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for the people

People hold placards at a rally in front of the U.S. Supreme Court to call on the Senate to pass the For the People Act, on June 9, 2021, in Washington DC. (Photo: Olivier Douliery/AFP via Getty Images)

American Democracy Will Remain a Mirage Without a Dramatic Overhaul of the Political and Economic System

The progressive forces fighting for a democratic future have a truly herculean task ahead of them.

C.J. Polychroniou

It is no longer an unknown fact or a view propounded by a handful of radical historians and political scientists: the American political system has such severe structural flaws that it is potentially antithetical to democracy and surely detrimental to the promotion of the common good.

Consider the following stark realizations about the condition of American democracy as evidence of the changing times:

The United States has been rated for a number of consecutive years by the Economist Intelligence Union as a “flawed democracy.”  

Scores of highly respected mainstream scholars have analyzed massive amounts of data showing that public opinion counts very little in US policymaking (see, for example, Larry Bartels, Unequal Democracy: The Political Economy of the New Gilded Age; Princeton University Press, 2nd ed., 2016) to conclude that the American political system works essentially in a manner that actually subverts the will of the common people. 

Others, like Nobel Prize-winning economist Joseph Stiglitz, have argued that, because of rules set in the political system, the American economy is rigged to favor the rich, a view that is obviously wholeheartedly endorsed by Kishore Mahbubani, Distinguished Fellow from Asia Research Institute, at the National University of Singapore, when he declares that the US functions like a democracy but is actually a plutocracy.

And Timothy K. Kuhner,  Professor of Law at the University of Auckland, has gone even further by arguing most convincingly in King’s Law Journal that the United States isn’t only a plutocracy, but the only plutocracy in the world to be established by law.

To a large extent, of course, the structural flaws in the American political system have their origins in the many anti-democratic elements found in the Constitution. This is the view of eminent constitutional scholars such Erwin Chemerinsky, Dean and Distinguished Professor of Law at Berkeley Law School, and Sanford Levinson,  W. St. John Garwood and W. St. John Garwood, Jr. Centennial Chair in Law at the University of Texas Law School, and author of Our Undemocratic Constitution (Oxford University Press, 2006).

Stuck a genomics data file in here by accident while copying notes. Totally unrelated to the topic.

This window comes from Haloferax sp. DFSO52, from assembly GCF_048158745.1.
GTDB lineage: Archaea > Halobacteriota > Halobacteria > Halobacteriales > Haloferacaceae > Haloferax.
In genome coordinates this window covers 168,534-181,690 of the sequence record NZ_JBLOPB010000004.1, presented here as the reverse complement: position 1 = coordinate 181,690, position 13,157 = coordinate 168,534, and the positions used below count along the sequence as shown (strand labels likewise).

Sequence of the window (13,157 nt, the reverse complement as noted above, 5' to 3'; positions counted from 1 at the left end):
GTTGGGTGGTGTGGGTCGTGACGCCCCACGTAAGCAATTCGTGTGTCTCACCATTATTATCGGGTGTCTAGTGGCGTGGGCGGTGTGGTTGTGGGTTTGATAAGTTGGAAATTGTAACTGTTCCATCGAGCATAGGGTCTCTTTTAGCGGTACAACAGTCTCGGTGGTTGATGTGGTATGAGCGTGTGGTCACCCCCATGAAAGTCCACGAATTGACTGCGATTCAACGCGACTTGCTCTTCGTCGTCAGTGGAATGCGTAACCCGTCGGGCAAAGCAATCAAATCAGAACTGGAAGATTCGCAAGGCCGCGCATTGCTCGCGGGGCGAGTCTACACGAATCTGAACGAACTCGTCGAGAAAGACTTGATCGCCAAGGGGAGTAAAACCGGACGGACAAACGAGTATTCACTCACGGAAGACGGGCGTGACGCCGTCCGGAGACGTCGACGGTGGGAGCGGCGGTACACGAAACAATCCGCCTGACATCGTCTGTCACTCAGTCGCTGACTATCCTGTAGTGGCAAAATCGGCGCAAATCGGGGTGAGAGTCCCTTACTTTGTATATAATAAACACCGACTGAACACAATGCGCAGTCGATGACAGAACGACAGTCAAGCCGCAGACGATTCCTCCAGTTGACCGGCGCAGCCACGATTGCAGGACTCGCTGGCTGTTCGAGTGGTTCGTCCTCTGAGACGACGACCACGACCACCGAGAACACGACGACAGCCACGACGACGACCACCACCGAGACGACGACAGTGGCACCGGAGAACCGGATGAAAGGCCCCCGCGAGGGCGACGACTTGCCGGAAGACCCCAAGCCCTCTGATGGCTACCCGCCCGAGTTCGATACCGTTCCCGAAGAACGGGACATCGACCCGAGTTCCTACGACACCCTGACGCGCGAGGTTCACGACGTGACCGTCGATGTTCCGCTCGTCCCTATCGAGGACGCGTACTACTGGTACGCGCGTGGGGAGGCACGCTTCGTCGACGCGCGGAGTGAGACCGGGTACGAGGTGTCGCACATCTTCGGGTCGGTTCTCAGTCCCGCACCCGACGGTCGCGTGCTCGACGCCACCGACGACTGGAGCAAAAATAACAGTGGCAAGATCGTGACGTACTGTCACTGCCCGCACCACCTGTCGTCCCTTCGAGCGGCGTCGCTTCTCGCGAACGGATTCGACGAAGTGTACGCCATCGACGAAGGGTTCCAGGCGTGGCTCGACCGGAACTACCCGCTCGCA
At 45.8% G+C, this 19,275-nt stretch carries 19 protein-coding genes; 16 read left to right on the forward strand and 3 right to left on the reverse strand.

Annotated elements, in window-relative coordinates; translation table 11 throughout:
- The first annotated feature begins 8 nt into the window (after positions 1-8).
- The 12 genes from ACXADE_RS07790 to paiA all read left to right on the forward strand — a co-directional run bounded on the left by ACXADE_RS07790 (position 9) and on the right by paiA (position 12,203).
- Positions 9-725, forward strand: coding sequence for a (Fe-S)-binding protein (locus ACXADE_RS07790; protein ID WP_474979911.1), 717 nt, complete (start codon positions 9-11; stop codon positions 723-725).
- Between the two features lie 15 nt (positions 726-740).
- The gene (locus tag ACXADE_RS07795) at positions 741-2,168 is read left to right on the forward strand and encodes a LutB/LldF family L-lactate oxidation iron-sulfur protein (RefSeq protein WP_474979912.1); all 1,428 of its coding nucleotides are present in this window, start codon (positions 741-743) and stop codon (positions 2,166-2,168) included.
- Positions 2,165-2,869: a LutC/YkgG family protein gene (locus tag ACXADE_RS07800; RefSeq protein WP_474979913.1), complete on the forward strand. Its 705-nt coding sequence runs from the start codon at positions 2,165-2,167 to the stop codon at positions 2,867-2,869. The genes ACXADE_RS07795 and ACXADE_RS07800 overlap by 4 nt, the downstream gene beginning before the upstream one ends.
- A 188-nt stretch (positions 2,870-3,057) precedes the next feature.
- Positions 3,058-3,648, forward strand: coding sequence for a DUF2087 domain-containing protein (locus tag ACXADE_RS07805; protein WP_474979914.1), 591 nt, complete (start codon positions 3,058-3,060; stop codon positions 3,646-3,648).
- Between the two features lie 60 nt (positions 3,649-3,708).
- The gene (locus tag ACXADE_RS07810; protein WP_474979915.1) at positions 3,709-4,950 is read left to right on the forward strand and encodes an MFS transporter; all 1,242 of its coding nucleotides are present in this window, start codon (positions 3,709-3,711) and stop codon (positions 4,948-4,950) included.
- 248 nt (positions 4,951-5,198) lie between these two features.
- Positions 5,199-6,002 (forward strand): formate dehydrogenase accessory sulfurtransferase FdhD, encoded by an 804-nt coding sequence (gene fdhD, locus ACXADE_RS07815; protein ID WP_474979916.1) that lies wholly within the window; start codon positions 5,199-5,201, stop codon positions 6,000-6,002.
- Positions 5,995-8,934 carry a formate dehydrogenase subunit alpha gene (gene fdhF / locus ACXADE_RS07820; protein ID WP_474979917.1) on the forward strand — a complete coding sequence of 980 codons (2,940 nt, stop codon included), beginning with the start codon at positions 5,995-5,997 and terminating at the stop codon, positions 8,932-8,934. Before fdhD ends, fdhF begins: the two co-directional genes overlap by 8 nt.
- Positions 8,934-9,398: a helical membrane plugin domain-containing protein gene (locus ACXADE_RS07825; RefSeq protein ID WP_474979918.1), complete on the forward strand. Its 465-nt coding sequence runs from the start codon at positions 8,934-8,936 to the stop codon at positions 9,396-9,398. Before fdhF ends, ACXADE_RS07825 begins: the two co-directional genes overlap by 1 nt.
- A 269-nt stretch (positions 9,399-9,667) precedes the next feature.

Let’s start with one of the basic principles of democracy which is “one person, one vote.” It is not applicable to the case of American “democracy” where US presidents are chosen by electors, not by popular vote. Hence the "democratic" anomaly of a candidate elected to become the 45th president of the United States after having lost the popular vote by a bigger margin than any other US president. Indeed, Donald Trump was elected president by trailing Hillary Clinton by nearly three million votes.

The same thing happened in 2000, when Al Gore won nearly half a million more votes than George W. Bush, but it was Bush who won the presidency by being declared winner in the state of Florida by less than 540 votes.

In any other modern democratic system, such electoral outcomes would be imaginable only if democracy was crushed by some kind of a military coup with the aim of installing in power the “preferred” candidate of the ruling class.

To be sure, there is nothing in the Constitution that grants American voters the right to choose their president. When American voters go to the polls to vote for a presidential candidate, what they are essentially doing is casting a vote for their preferred party’s nominated slate of electors.

The electoral college system is democracy’s ugliest anachronism. It was designed by the founding fathers in order to prevent the masses from choosing directly who will run the country, and it’s simply shocking that it still exists more than two hundred years later.

The existence of the electoral college system also helps to explain why voter turnout for the presidential elections in the world’s most outdated democratic model is consistently disturbingly low. More than 90 million eligible voters did not vote in the 2016 presidential election, in what was considered to be one of the most important elections in many generations because of the inflammatory and racist rhetoric of Donald Trump, and while there was a bigger turnout in 2020, the US is still incredibly low compared with other advanced democratic nations around the world when it comes to electoral participation, ranking 31st out of 35 developed countries in 2016, and 24th in 2020, respectively.

The existence of the two-party system (yet another “democratic” anomaly), and even the fact that elections are being held on a day when most people work, are also reasons for the low voter turnout in the US.